In this week's Abundance Insider: Tesla robo-taxis, eco-friendly transparent wood, and Alphabet's Wing drones get FAA certification.
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Tesla Takes Aim At Uber And Lyft With Plans To Roll Out 1 Million Robo-Taxis By Next Year
What it is: This week, Elon Musk revealed that Tesla plans to roll out autonomous Robo-Taxis by next year. While he acknowledged the massive regulatory hurdles ahead for this project, Musk said that “Next year for sure, we will have over 1 million Robo-Taxis on the road.” Once rolled out, Tesla owners will be able to offer their cars onto the ‘Tesla Network’ via the Tesla mobile App, so that other people can use it in a ridesharing fashion similar to Uber and Lyft. Tesla estimates Tesla owners will be able to earn over $30,000 per year from offering their car as a Tesla Network Robo-Taxi. “The fundamental message that consumers should be taking today is that it is financially insane to buy anything other than a Tesla,” he said.
Why it's important: Earlier this year, Lyft saw a massive IPO with a current market cap of over $16 billion. Uber is expected to go public with a valuation of over $90 billion. Now, Tesla is entering the game to disrupt this already-disruptive industry. With millions of autonomous-ready cars already on the road, Tesla is well equipped to transform the ridesharing landscape. With its new autonomous plans, Tesla is set to dramatically undercut Uber and Lyft ($0.18 per mile vs. $2 to $3 per mile), a boon to Tesla owners and ridesharing customers alike. Billions of dollars worldwide are being pumped into R&D to make autonomous cars commonplace. How will you leverage this colossal opportunity? | Share on Facebook
Spotted by Claire Adair / Written by Max Goldberg
Alphabet’s Wing Drones Get FAA Approval For U.S. Package Delivery
What it is: The U.S. Federal Aviation Administration has awarded Alphabet-owned drone delivery startup Wing the first Air Carrier Certification. With this certification, the U.S. officially joins Canberra, Australia, where Wing has been testing delivery drones since 2014. The permit enables Wing to deliver goods from local businesses to homes, even flying over civilians and out of the drone operator's line of sight. In “the coming weeks,” Wing will begin a pilot program in the Blacksburg and Christiansburg areas of Virginia.
Why it's important: Delivery drones will transform how we move products around the planet. These vehicles remove the energy inefficiency of moving heavy steel trucks simply to deliver small packages. They also enable rapid point-to-point delivery of essential goods (e.g. medicines, blood plasma), creature comforts (e.g. toilet paper, toothpaste, shampoo) and, importantly, takeout food and groceries. With on-demand autonomous delivery, what essentials will you order directly to your door? | Share on Facebook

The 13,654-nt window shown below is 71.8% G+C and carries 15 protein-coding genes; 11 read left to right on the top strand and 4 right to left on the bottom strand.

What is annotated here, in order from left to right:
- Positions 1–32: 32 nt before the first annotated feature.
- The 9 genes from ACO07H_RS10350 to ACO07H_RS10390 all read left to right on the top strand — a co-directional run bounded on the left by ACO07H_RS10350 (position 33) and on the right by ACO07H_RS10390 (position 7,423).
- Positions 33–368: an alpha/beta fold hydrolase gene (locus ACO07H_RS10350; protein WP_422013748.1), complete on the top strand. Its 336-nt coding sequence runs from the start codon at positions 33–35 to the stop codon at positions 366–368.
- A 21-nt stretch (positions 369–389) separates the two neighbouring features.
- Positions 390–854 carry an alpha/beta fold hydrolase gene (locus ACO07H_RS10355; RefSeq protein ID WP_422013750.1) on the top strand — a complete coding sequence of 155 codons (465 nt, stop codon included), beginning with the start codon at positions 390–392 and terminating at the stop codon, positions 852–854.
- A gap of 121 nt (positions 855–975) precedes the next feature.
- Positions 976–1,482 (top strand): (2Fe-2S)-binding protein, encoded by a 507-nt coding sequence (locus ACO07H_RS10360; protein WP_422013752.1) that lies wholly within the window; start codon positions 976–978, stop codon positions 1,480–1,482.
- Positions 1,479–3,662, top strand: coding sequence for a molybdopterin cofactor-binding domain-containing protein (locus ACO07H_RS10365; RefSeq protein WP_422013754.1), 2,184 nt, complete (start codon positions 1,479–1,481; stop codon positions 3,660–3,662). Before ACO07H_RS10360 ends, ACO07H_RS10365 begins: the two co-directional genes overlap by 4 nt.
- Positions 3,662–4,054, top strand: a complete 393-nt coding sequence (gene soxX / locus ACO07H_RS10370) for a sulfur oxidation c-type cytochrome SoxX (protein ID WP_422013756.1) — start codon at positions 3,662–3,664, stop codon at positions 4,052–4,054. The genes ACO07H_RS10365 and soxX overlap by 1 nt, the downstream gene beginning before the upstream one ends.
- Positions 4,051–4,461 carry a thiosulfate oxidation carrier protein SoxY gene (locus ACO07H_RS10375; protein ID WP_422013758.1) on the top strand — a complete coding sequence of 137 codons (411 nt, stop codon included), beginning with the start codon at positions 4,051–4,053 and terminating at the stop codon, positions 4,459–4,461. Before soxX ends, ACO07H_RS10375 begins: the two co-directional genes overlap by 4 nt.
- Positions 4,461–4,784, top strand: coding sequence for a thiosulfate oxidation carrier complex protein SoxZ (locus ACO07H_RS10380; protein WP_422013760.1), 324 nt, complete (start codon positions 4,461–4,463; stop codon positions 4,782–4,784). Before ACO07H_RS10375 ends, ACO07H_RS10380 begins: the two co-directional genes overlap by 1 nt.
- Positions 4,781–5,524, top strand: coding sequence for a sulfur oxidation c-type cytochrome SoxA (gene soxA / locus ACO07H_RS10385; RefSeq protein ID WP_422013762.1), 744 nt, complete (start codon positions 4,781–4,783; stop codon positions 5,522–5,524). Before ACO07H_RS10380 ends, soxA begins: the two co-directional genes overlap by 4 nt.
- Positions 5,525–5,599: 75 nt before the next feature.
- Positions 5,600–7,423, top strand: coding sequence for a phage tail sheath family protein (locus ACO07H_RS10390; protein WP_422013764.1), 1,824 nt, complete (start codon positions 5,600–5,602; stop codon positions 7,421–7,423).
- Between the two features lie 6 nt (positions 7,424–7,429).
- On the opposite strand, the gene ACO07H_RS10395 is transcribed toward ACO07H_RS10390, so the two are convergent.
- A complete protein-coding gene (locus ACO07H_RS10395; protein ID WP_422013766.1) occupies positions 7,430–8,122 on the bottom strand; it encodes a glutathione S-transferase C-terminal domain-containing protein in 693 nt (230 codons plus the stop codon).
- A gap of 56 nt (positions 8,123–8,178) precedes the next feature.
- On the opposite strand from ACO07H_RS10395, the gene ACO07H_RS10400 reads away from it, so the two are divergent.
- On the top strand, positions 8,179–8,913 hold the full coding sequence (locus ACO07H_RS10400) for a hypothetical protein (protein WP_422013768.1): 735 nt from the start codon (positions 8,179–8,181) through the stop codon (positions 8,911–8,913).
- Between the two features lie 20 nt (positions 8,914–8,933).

Spotted by Marissa Brassfield / Written by Max Goldberg
This “Transparent Wood” Could Cut the Cost Of Heating Your Home
What it is: A research team led by Celine Montanari at the KTH Royal Institute of Technology in Stockholm has invented a type of transparent wood that can absorb and release heat, making it an ideal construction material for energy-efficient buildings. To advance previous work in transparent wood -- created by removing the lignin from Balsa wood and replacing it with an acrylic to provide strength -- the team added polyethylene glycol to the acrylic, which melts under high temperature and hardens as it cools. According to Monetary, 100 grams of this transparent wood material with the polyethylene glycol inside can absorb up to 8,000 joules of heat, which is roughly what a 1W bulb can produce in two hours.
Why it's important: Materials science and biology aren’t just converging in health sciences, but in construction and manufacturing. Produced at scale, this transparent wood could revolutionize energy-efficient architecture. What technology breakthroughs in adjacent industries might solve a challenge in your business? | Share on Facebook
Spotted by Claire Adair / Written by Jason Goodwin
FDA Grants First-Ever Clearances To Detect Bradycardia And Tachycardia On A Personal ECG Device
What it is: AliveCor, the company pioneering portable ECG monitoring with KardiaMobile, announced this week that it has received FDA clearance for the detection of Bradycardia and Tachycardia, two arrhythmias that are not Afib and between 40-50 or 100-140 beats per minute, respectively. As expected, patients often become frustrated when results from their ECG devices deliver “inconclusive” or “undetermined.” While low and high heart rates are often benign — such as during sleep (low) or exercise (high) — delivering a clear classification provides patients and their doctors more insight into their care.
Why it's important: Thanks to advances in optical sensor technology, machine learning, and the ubiquity of smartphones, we're witnessing an explosion in wearables that deliver health insights outside of the hospital and emergency room. (KardiaMobile retails for $100 online and via Amazon.) As FDA and other regulatory agencies continue to foster trust in the market, look for similar announcements in other conditions. | Share on Facebook